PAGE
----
Rock’n’roll, motherfucker!

On Sunday night, I checked out the Sahara Hotnights show at Richards on Richards. Leah had won free tickets, but decided to not go. Actually, she’d won free tickets courtesy of The D4, who were one of the opening acts.

The show appeared to be some sort of Universal Music international Showcase: The bands Ikara Colt & Washdown are from England, The D4 are from New Zealand and Sahara Hotnights are from Sweden.

There was some trouble when I, and my guest Steve (who, incidentally, provides the hosting for this site too) got there: no one had any idea what this contest that Leah won was. Apparently, the Universal rep did this without the band’s permission, and so I couldn’t claim my free T-shirt (fortunately, we already had the tickets, so could go straight in). I just assumed I’d never get the shirt, but would get to see the show, which really, is the whole point.

So we settled ourselves down on the balcony, just as Ikara Cold was wrapping up. Because I was mussing about sorting out this contest thing, I didn’t really get a good listen, but what I did hear, sounded pretty tight. I can certainly say that someone in the band had an impressive ‘fro.

Washdown was up next. With Mick Jagger-like prancing by the lead singer and surly precision by the lead guitarist, these guys were living up to the garage-rock-bands-want-to-be-the-Stones thing quite well. Their drummer just kicked som serious ass, pounding out the beats hard and fast. Unfortunately, it seemed a little too fast for the bassist, who on a few occasions lost time on the rest of the band. The band also suffered from a certain sameness of sound — there seemed to be very little differentiating one song from another. The difference between them and the guys I’ve seen at SHiNDiG wasn’t that much, and I wasn’t terribly sad when their set ended.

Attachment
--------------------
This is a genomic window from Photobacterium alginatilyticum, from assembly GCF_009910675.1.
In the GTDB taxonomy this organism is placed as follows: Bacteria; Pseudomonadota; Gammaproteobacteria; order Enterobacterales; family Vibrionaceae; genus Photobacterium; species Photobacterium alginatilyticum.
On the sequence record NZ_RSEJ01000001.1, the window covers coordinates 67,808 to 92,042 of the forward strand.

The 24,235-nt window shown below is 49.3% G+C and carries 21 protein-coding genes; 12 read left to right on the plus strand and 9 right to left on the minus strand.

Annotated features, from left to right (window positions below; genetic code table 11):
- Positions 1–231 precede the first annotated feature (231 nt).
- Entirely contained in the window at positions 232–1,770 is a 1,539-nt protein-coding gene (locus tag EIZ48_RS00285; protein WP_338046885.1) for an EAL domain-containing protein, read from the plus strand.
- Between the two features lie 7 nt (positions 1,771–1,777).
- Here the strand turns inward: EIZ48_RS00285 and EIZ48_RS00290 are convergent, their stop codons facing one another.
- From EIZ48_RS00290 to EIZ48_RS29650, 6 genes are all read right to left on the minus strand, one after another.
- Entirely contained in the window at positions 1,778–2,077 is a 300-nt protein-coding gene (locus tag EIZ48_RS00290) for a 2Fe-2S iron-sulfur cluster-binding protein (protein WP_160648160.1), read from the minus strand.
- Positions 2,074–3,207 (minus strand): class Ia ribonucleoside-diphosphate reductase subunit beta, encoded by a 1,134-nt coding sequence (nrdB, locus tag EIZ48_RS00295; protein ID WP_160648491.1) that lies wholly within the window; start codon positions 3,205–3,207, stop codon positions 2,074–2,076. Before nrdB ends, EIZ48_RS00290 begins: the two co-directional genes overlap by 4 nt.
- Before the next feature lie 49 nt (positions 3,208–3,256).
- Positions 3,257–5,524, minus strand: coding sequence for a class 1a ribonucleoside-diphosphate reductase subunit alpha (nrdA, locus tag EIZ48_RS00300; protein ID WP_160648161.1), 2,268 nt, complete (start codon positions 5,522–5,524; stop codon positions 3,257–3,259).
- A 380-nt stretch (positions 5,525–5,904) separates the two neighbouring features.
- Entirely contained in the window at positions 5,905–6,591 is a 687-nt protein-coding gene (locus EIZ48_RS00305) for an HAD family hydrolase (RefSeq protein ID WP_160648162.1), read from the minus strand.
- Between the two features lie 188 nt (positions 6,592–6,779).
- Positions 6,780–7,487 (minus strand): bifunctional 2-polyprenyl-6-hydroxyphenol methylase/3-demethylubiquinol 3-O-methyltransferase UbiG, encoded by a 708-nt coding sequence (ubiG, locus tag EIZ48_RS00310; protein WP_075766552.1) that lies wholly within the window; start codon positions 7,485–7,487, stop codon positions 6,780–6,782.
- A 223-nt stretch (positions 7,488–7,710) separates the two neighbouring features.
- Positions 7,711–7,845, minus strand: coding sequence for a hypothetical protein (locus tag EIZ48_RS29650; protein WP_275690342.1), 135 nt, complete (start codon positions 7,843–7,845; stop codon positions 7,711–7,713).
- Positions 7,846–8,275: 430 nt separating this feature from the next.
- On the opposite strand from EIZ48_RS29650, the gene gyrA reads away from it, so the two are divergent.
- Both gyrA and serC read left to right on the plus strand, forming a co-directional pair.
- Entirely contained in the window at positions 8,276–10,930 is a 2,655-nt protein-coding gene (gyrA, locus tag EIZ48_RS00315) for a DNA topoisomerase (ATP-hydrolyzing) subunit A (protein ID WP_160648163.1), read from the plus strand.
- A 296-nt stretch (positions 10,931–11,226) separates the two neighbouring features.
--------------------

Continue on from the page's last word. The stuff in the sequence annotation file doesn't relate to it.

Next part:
The D4 just blew the rest of the bands away with their set. Crisp songs, tight band, excellent on-and-off stage antics, they gave it up but good. Clearly led by the singer and their guitarist (who looked much like a strung-out junkie, it must be said) they were right on the money. Both the singer (who was wearing an ‘itty bitty titty bar’ shirt, that somehow seemed very appropriate) and the guitarist wondered into the by-now moshing crowd during the set, much to the delight of everyone. They also jumped around, fell on their knees, kicked over mic stands, etc. At the very end of their set, having fallen all over the place, the drummer joined in the mayhem, stabbing his drums through with his drumsticks. Either skins are cheap, or this was the end of their tour. I’m pretty sure they went overtime, as they played a fair number of songs, and had a break after blowing an amp midway through.

Sahara Hotnights were everything that they were promised to be. The only bad thing is that their set was really, really short. This was probably in part because The D4 went over, but still, it seemed too short. They too, rocked with abandon, although with a certain mechanical preciseness to them that seemed at odds with the music — it was almost too tight, too perfectly played. Also, they didn’t interact much with the crowd, and after only 5 songs, when they left the stage, it seemed odd to be cheering for an encore, but we did get a 2-song set. They then had to shut down the show, it being way past midnight on a Sunday here in Vancouver (crazy laws!).

On my way out, I was given my shirt by the doorman. The shirt, after a D4 song, reads ‘Rock’n’roll Motherfucker‘ on it.

I’d definitely recommend that anyone into this new-wave of garage rock check out both the Sahara Hotnights and The D4 (links are to their albums at Amazon.com).